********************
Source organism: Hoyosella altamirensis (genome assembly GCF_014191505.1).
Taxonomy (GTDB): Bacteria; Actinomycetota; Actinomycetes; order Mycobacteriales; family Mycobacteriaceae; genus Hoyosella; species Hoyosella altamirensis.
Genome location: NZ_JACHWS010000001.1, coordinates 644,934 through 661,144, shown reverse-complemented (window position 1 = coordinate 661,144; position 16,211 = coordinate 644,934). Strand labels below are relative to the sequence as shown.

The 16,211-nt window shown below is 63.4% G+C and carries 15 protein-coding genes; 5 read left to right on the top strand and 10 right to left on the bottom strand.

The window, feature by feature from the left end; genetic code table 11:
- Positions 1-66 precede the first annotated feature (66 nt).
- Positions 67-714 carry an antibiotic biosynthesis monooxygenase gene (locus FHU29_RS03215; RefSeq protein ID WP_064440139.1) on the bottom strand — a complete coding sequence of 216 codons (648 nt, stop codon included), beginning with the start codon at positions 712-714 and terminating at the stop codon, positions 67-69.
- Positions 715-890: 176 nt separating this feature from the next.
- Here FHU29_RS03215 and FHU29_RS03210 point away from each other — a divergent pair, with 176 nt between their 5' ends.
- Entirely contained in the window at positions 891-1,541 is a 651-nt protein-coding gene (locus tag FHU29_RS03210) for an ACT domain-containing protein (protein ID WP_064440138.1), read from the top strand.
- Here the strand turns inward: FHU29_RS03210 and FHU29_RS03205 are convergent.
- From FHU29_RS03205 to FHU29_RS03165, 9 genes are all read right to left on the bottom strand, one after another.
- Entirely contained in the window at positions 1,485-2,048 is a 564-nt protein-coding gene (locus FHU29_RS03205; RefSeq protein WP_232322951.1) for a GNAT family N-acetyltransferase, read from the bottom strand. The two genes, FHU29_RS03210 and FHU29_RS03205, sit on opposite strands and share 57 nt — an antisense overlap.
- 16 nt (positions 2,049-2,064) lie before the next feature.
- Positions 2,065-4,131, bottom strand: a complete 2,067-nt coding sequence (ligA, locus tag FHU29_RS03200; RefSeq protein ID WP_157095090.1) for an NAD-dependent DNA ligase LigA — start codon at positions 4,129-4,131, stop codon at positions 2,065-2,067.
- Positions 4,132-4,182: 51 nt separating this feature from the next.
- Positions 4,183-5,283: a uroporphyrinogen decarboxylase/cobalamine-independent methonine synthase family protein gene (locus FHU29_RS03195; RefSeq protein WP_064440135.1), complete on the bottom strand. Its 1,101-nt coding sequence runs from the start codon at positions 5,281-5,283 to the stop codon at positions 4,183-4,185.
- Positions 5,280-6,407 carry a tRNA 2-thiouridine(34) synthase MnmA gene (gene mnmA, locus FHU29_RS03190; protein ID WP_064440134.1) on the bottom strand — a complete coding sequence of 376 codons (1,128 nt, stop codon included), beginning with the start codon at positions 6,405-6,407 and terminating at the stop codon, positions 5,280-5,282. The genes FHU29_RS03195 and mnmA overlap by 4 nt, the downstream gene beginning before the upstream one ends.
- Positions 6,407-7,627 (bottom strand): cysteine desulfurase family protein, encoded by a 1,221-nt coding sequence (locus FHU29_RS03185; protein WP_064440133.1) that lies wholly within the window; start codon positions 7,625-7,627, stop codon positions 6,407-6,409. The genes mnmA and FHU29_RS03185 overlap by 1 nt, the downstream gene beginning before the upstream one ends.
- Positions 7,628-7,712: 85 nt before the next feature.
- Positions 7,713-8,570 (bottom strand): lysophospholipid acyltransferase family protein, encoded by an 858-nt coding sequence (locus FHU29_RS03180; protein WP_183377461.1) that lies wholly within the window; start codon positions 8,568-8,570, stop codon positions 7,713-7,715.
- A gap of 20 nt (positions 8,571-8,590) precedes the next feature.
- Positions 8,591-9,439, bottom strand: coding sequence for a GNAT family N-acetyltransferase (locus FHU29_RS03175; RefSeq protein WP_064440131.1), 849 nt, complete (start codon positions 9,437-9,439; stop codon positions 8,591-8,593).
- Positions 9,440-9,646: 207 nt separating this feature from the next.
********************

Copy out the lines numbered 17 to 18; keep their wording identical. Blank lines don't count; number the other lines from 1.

- Positions 4,183-5,283: a uroporphyrinogen decarboxylase/cobalamine-independent methonine synthase family protein gene (locus FHU29_RS03195; RefSeq protein WP_064440135.1), complete on the bottom strand. Its 1,101-nt coding sequence runs from the start codon at positions 5,281-5,283 to the stop codon at positions 4,183-4,185.
- Positions 5,280-6,407 carry a tRNA 2-thiouridine(34) synthase MnmA gene (gene mnmA, locus FHU29_RS03190; protein ID WP_064440134.1) on the bottom strand — a complete coding sequence of 376 codons (1,128 nt, stop codon included), beginning with the start codon at positions 6,405-6,407 and terminating at the stop codon, positions 5,280-5,282. The genes FHU29_RS03195 and mnmA overlap by 4 nt, the downstream gene beginning before the upstream one ends.